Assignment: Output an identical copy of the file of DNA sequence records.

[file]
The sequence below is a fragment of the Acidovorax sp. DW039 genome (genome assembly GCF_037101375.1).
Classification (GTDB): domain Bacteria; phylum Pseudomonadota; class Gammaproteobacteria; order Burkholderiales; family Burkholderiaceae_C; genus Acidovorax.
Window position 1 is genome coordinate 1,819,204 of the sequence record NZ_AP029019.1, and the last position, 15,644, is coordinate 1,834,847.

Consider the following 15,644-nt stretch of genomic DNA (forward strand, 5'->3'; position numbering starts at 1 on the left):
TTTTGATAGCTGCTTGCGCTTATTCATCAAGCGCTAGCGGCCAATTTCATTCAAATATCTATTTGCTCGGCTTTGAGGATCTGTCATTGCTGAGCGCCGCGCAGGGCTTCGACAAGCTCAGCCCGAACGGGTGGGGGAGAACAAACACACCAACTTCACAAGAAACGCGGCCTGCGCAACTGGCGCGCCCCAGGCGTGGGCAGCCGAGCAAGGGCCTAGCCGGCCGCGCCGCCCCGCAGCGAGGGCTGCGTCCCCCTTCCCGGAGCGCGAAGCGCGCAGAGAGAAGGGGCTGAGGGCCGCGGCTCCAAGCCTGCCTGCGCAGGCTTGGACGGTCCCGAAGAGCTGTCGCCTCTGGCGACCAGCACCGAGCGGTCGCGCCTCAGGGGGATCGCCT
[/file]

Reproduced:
The sequence below is a fragment of the Acidovorax sp. DW039 genome (genome assembly GCF_037101375.1).
Classification (GTDB): domain Bacteria; phylum Pseudomonadota; class Gammaproteobacteria; order Burkholderiales; family Burkholderiaceae_C; genus Acidovorax.
Window position 1 is genome coordinate 1,819,204 of the sequence record NZ_AP029019.1, and the last position, 15,644, is coordinate 1,834,847.

Consider the following 15,644-nt stretch of genomic DNA (forward strand, 5'->3'; position numbering starts at 1 on the left):
TTTTGATAGCTGCTTGCGCTTATTCATCAAGCGCTAGCGGCCAATTTCATTCAAATATCTATTTGCTCGGCTTTGAGGATCTGTCATTGCTGAGCGCCGCGCAGGGCTTCGACAAGCTCAGCCCGAACGGGTGGGGGAGAACAAACACACCAACTTCACAAGAAACGCGGCCTGCGCAACTGGCGCGCCCCAGGCGTGGGCAGCCGAGCAAGGGCCTAGCCGGCCGCGCCGCCCCGCAGCGAGGGCTGCGTCCCCCTTCCCGGAGCGCGAAGCGCGCAGAGAGAAGGGGCTGAGGGCCGCGGCTCCAAGCCTGCCTGCGCAGGCTTGGACGGTCCCGAAGAGCTGTCGCCTCTGGCGACCAGCACCGAGCGGTCGCGCCTCAGGGGGATCGCCT